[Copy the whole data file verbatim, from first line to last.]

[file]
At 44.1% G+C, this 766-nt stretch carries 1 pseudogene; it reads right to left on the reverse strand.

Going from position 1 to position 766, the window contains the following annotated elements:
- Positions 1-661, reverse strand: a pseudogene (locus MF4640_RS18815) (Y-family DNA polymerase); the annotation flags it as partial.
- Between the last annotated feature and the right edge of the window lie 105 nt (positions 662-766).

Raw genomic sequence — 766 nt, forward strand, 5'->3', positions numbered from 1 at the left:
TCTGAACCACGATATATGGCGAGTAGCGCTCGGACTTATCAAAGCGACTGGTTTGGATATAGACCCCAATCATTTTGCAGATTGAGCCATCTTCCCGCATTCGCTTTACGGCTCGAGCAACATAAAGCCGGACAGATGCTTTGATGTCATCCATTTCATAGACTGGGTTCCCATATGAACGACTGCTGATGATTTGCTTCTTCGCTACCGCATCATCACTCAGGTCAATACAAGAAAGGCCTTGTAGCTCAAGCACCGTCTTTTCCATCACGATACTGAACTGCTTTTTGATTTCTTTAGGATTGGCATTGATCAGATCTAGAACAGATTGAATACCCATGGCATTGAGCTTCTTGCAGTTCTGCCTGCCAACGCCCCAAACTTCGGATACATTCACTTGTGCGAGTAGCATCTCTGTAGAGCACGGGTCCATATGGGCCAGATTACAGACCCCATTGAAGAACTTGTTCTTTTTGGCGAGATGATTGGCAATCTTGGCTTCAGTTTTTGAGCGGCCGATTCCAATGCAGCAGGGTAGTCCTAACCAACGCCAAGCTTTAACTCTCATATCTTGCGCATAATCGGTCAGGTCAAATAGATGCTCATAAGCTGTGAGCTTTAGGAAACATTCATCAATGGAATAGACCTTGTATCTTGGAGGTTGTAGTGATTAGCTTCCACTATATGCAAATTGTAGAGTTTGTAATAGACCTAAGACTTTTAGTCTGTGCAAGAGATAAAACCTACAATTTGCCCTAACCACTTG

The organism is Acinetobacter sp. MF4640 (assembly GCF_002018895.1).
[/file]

At 44.1% G+C, this 766-nt stretch carries 1 pseudogene; it reads right to left on the reverse strand.

Going from position 1 to position 766, the window contains the following annotated elements:
- Positions 1-661, reverse strand: a pseudogene (locus MF4640_RS18815) (Y-family DNA polymerase); the annotation flags it as partial.
- Between the last annotated feature and the right edge of the window lie 105 nt (positions 662-766).

Raw genomic sequence — 766 nt, forward strand, 5'->3', positions numbered from 1 at the left:
TCTGAACCACGATATATGGCGAGTAGCGCTCGGACTTATCAAAGCGACTGGTTTGGATATAGACCCCAATCATTTTGCAGATTGAGCCATCTTCCCGCATTCGCTTTACGGCTCGAGCAACATAAAGCCGGACAGATGCTTTGATGTCATCCATTTCATAGACTGGGTTCCCATATGAACGACTGCTGATGATTTGCTTCTTCGCTACCGCATCATCACTCAGGTCAATACAAGAAAGGCCTTGTAGCTCAAGCACCGTCTTTTCCATCACGATACTGAACTGCTTTTTGATTTCTTTAGGATTGGCATTGATCAGATCTAGAACAGATTGAATACCCATGGCATTGAGCTTCTTGCAGTTCTGCCTGCCAACGCCCCAAACTTCGGATACATTCACTTGTGCGAGTAGCATCTCTGTAGAGCACGGGTCCATATGGGCCAGATTACAGACCCCATTGAAGAACTTGTTCTTTTTGGCGAGATGATTGGCAATCTTGGCTTCAGTTTTTGAGCGGCCGATTCCAATGCAGCAGGGTAGTCCTAACCAACGCCAAGCTTTAACTCTCATATCTTGCGCATAATCGGTCAGGTCAAATAGATGCTCATAAGCTGTGAGCTTTAGGAAACATTCATCAATGGAATAGACCTTGTATCTTGGAGGTTGTAGTGATTAGCTTCCACTATATGCAAATTGTAGAGTTTGTAATAGACCTAAGACTTTTAGTCTGTGCAAGAGATAAAACCTACAATTTGCCCTAACCACTTG

The organism is Acinetobacter sp. MF4640 (assembly GCF_002018895.1).